In October 2011, Apple announced its digital assistant Siri as a feature on the iPhone 4S. Soon it became popular for its witty replies, rather than the ease of accomplishing a task. The next year in July 2012, Google Now made a debut on Android smartphones. It was known for the ease with which it integrated with Google services and enabled tasks using cards that helped you understand what you need to do next.
Typically, digital assistants across the device platforms work by understanding as much about you as possible. This happens by accessing patterns and data from your email, track past GPS location patterns, as well as past requests made to it by the user. To top it all, digital assistants continuously learn from the millions of requests it receives from users across the globe. Machine learning, as engineers call it, enables this device to adapt its responses depending on the nature of queries.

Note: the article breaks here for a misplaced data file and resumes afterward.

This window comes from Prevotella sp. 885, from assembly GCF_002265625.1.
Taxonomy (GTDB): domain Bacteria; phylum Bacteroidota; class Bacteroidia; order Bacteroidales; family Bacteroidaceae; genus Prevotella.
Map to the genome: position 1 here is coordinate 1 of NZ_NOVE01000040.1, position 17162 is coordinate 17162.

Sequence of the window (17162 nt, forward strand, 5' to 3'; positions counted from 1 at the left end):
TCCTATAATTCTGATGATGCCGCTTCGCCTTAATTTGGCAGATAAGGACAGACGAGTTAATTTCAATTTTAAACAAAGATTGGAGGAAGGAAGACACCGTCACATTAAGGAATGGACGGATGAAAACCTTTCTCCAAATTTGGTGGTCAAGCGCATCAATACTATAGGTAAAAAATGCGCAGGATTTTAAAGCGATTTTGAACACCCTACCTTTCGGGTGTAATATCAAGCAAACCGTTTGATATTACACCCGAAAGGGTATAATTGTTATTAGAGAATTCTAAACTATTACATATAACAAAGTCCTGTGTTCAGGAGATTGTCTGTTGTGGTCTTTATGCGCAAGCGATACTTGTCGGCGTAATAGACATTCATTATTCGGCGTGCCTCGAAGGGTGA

Recently on a popular TV show, Siri was asked by the host Stephen Colbert what he could ask his guest Tim Cook. The reply was a smart, “Do me a favor,” she responded. “Ask him when I’m going to get a raise.”
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